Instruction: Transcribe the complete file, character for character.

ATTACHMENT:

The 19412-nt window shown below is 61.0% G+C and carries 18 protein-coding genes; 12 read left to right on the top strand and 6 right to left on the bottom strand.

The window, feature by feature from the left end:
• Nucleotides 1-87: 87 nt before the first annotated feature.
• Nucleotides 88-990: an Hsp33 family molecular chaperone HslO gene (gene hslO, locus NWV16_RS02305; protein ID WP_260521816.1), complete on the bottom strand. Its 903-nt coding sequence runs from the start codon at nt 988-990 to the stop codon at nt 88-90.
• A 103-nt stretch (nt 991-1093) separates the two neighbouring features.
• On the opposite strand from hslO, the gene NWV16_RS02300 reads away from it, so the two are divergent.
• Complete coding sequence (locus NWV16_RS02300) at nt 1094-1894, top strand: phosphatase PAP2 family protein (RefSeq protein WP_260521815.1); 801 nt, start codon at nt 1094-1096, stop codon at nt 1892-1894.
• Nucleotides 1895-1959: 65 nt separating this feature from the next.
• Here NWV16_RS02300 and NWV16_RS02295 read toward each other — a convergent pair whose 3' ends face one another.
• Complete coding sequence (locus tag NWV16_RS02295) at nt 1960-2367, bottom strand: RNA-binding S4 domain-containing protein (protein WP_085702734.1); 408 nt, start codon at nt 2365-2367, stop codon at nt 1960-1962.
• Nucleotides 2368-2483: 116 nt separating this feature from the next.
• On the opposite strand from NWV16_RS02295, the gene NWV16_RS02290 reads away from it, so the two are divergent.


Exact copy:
The 19412-nt window shown below is 61.0% G+C and carries 18 protein-coding genes; 12 read left to right on the top strand and 6 right to left on the bottom strand.

The window, feature by feature from the left end:
• Nucleotides 1-87: 87 nt before the first annotated feature.
• Nucleotides 88-990: an Hsp33 family molecular chaperone HslO gene (gene hslO, locus NWV16_RS02305; protein ID WP_260521816.1), complete on the bottom strand. Its 903-nt coding sequence runs from the start codon at nt 988-990 to the stop codon at nt 88-90.
• A 103-nt stretch (nt 991-1093) separates the two neighbouring features.
• On the opposite strand from hslO, the gene NWV16_RS02300 reads away from it, so the two are divergent.
• Complete coding sequence (locus NWV16_RS02300) at nt 1094-1894, top strand: phosphatase PAP2 family protein (RefSeq protein WP_260521815.1); 801 nt, start codon at nt 1094-1096, stop codon at nt 1892-1894.
• Nucleotides 1895-1959: 65 nt separating this feature from the next.
• Here NWV16_RS02300 and NWV16_RS02295 read toward each other — a convergent pair whose 3' ends face one another.
• Complete coding sequence (locus tag NWV16_RS02295) at nt 1960-2367, bottom strand: RNA-binding S4 domain-containing protein (protein WP_085702734.1); 408 nt, start codon at nt 2365-2367, stop codon at nt 1960-1962.
• Nucleotides 2368-2483: 116 nt separating this feature from the next.
• On the opposite strand from NWV16_RS02295, the gene NWV16_RS02290 reads away from it, so the two are divergent.